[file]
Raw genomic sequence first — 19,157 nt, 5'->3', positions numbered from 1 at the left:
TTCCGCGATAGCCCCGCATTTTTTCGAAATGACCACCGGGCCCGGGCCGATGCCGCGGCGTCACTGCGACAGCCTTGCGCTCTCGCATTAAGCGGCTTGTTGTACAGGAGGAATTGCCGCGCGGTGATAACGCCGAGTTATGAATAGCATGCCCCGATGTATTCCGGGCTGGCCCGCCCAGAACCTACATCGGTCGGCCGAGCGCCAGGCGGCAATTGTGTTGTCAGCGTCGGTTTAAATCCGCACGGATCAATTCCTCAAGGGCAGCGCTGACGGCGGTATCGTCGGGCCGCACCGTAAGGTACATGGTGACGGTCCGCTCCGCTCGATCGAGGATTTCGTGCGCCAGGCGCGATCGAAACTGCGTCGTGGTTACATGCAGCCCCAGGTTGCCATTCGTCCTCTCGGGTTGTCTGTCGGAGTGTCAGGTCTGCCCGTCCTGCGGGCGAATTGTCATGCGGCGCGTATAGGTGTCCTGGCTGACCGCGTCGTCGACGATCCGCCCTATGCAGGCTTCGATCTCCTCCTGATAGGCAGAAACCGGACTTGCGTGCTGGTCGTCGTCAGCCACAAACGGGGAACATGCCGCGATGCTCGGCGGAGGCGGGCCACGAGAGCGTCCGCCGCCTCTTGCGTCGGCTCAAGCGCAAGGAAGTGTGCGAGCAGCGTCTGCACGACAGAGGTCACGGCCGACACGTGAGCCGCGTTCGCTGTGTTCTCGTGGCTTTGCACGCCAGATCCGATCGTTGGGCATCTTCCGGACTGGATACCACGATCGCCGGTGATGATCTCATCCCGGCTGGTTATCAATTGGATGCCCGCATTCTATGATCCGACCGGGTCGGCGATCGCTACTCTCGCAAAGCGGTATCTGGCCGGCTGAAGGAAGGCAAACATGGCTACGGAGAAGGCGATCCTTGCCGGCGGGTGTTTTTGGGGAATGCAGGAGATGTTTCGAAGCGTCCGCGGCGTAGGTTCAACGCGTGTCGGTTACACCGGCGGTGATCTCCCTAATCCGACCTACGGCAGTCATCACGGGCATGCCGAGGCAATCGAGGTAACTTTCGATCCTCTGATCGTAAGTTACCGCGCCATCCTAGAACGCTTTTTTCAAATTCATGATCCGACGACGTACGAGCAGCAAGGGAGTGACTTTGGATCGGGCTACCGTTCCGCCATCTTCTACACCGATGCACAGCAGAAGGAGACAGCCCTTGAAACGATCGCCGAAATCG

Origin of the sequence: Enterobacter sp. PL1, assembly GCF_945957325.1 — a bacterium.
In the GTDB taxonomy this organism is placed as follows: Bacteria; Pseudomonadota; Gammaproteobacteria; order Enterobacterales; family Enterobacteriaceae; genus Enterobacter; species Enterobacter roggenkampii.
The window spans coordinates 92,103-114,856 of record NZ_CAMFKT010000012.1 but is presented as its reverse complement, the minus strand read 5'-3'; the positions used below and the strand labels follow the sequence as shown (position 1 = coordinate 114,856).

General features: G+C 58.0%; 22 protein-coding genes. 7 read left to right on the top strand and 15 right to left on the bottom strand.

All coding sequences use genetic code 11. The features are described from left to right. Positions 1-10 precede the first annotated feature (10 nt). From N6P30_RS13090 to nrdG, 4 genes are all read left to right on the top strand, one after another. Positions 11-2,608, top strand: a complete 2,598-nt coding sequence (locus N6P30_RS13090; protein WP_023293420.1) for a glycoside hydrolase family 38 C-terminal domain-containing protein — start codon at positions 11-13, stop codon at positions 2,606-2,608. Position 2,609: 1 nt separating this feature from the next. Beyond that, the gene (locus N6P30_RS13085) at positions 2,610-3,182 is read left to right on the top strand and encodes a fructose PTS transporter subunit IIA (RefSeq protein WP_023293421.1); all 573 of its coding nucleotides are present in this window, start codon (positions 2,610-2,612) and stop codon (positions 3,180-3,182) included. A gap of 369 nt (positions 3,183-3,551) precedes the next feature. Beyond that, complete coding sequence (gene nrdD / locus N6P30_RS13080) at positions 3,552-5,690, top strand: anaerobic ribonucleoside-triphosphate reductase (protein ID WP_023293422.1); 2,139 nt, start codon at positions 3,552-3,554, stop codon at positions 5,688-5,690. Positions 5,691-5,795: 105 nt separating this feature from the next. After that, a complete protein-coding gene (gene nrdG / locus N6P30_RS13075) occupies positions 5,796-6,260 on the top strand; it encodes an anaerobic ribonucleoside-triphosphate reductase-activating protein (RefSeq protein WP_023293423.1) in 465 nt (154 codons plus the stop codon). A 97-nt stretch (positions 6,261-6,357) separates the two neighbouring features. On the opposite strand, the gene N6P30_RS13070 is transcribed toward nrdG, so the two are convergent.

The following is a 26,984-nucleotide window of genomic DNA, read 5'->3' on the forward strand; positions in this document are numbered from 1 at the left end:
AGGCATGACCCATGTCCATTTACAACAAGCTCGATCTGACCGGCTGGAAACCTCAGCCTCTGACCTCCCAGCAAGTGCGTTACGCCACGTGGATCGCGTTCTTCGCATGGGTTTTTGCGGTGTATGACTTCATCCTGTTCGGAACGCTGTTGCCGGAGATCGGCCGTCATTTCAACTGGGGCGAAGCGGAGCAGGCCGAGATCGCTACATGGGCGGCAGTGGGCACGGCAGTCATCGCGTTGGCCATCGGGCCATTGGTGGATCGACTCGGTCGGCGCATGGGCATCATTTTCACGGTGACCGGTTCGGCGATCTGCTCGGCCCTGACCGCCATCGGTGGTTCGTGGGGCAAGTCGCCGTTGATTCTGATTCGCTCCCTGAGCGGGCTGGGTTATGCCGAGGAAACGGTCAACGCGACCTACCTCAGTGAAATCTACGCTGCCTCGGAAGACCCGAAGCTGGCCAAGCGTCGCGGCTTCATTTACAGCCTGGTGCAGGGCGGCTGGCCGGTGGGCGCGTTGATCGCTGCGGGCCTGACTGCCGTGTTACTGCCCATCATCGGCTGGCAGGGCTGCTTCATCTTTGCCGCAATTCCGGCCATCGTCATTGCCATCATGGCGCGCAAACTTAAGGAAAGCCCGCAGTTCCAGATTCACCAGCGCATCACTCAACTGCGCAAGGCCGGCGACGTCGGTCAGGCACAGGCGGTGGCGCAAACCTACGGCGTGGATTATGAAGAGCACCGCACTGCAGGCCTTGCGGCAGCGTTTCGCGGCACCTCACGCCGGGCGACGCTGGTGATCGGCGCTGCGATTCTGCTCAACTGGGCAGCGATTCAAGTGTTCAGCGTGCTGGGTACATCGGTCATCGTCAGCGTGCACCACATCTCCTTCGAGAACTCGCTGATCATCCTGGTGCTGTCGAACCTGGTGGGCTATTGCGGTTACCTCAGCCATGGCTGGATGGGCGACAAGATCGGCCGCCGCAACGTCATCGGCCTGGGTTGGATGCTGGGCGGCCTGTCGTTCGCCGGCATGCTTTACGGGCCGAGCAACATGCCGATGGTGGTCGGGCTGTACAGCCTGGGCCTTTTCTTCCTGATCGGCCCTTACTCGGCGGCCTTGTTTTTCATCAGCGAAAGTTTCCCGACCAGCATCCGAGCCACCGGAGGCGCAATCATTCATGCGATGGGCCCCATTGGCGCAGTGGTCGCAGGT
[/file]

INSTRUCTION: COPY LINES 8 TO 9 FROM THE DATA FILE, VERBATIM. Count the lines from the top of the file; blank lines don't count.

The following is a 26,984-nucleotide window of genomic DNA, read 5'->3' on the forward strand; positions in this document are numbered from 1 at the left end:
AGGCATGACCCATGTCCATTTACAACAAGCTCGATCTGACCGGCTGGAAACCTCAGCCTCTGACCTCCCAGCAAGTGCGTTACGCCACGTGGATCGCGTTCTTCGCATGGGTTTTTGCGGTGTATGACTTCATCCTGTTCGGAACGCTGTTGCCGGAGATCGGCCGTCATTTCAACTGGGGCGAAGCGGAGCAGGCCGAGATCGCTACATGGGCGGCAGTGGGCACGGCAGTCATCGCGTTGGCCATCGGGCCATTGGTGGATCGACTCGGTCGGCGCATGGGCATCATTTTCACGGTGACCGGTTCGGCGATCTGCTCGGCCCTGACCGCCATCGGTGGTTCGTGGGGCAAGTCGCCGTTGATTCTGATTCGCTCCCTGAGCGGGCTGGGTTATGCCGAGGAAACGGTCAACGCGACCTACCTCAGTGAAATCTACGCTGCCTCGGAAGACCCGAAGCTGGCCAAGCGTCGCGGCTTCATTTACAGCCTGGTGCAGGGCGGCTGGCCGGTGGGCGCGTTGATCGCTGCGGGCCTGACTGCCGTGTTACTGCCCATCATCGGCTGGCAGGGCTGCTTCATCTTTGCCGCAATTCCGGCCATCGTCATTGCCATCATGGCGCGCAAACTTAAGGAAAGCCCGCAGTTCCAGATTCACCAGCGCATCACTCAACTGCGCAAGGCCGGCGACGTCGGTCAGGCACAGGCGGTGGCGCAAACCTACGGCGTGGATTATGAAGAGCACCGCACTGCAGGCCTTGCGGCAGCGTTTCGCGGCACCTCACGCCGGGCGACGCTGGTGATCGGCGCTGCGATTCTGCTCAACTGGGCAGCGATTCAAGTGTTCAGCGTGCTGGGTACATCGGTCATCGTCAGCGTGCACCACATCTCCTTCGAGAACTCGCTGATCATCCTGGTGCTGTCGAACCTGGTGGGCTATTGCGGTTACCTCAGCCATGGCTGGATGGGCGACAAGATCGGCCGCCGCAACGTCATCGGCCTGGGTTGGATGCTGGGCGGCCTGTCGTTCGCCGGCATGCTTTACGGGCCGAGCAACATGCCGATGGTGGTCGGGCTGTACAGCCTGGGCCTTTTCTTCCTGATCGGCCCTTACTCGGCGGCCTTGTTTTTCATCAGCGAAAGTTTCCCGACCAGCATCCGAGCCACCGGAGGCGCAATCATTCATGCGATGGGCCCCATTGGCGCAGTGGTCGCAGGT